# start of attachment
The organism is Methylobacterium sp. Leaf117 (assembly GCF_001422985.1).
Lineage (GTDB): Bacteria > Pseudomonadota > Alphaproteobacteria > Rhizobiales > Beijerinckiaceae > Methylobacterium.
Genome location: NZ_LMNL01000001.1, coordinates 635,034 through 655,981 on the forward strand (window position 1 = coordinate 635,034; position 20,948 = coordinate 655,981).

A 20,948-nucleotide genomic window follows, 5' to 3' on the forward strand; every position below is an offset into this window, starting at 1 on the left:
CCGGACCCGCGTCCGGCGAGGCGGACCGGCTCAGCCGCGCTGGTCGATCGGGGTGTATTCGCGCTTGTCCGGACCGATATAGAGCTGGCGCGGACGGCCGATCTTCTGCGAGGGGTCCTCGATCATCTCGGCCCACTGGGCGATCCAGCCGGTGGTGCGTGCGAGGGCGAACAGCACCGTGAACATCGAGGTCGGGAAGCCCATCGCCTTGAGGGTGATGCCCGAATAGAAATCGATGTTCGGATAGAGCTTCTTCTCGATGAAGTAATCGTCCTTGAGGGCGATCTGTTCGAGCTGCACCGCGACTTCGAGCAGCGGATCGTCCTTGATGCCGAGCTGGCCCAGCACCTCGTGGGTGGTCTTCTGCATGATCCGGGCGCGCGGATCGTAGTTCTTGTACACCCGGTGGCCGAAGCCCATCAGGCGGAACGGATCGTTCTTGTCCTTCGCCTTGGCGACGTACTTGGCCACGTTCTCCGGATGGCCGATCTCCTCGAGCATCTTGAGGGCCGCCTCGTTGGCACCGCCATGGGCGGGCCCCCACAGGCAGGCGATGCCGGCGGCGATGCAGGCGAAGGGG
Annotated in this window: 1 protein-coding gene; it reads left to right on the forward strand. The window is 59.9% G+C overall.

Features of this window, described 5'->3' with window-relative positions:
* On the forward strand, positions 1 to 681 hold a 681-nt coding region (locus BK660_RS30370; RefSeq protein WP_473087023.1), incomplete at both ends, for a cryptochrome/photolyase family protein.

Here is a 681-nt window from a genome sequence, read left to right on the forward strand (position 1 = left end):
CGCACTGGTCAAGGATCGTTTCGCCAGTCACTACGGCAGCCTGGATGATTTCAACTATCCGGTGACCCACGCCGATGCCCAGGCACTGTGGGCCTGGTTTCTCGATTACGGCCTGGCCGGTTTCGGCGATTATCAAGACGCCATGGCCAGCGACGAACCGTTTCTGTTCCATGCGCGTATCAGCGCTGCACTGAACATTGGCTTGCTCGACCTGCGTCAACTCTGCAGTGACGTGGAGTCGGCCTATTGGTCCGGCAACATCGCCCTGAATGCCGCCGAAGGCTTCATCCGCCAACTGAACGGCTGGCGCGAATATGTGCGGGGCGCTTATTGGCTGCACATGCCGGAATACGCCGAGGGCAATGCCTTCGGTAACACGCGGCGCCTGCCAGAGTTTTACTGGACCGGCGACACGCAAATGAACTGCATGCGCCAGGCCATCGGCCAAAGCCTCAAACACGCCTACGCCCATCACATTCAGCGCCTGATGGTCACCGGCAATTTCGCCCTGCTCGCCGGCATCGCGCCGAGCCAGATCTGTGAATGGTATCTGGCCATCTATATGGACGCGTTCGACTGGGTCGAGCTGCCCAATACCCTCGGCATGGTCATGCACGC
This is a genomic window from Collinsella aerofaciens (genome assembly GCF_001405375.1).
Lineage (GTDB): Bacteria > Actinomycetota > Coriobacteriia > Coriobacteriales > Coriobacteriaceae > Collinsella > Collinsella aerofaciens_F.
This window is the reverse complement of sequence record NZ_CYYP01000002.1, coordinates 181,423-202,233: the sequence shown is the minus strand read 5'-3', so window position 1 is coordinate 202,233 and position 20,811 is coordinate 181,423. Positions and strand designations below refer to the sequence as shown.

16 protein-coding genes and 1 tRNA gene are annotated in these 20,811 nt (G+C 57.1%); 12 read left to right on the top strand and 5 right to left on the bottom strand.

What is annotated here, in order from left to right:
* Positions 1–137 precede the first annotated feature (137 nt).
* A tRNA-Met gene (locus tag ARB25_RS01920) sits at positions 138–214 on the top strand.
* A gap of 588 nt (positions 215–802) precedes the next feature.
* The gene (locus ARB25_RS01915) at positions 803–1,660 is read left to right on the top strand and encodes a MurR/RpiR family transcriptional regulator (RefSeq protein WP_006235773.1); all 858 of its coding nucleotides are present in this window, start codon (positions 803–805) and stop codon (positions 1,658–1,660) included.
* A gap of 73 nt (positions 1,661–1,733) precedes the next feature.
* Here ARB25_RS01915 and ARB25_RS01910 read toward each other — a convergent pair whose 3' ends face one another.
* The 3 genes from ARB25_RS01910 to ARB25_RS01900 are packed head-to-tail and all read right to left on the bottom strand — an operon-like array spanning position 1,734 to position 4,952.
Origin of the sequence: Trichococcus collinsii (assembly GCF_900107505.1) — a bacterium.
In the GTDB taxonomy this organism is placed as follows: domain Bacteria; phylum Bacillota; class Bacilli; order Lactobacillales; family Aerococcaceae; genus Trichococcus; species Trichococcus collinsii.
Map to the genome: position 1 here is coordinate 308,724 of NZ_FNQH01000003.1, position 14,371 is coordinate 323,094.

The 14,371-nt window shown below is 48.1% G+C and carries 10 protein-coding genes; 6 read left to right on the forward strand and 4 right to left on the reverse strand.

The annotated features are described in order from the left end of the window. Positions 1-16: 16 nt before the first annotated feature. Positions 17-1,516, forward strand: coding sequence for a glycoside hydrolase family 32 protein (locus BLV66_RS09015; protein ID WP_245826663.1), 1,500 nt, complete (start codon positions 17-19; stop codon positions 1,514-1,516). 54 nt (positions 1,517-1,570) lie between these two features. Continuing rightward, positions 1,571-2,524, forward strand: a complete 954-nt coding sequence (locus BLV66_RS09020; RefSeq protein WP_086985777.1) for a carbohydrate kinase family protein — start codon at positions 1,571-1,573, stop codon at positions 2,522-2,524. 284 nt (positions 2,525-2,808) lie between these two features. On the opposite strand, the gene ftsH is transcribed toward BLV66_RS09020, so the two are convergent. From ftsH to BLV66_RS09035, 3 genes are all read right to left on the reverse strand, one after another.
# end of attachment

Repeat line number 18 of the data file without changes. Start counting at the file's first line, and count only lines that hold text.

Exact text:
* A gap of 588 nt (positions 215–802) precedes the next feature.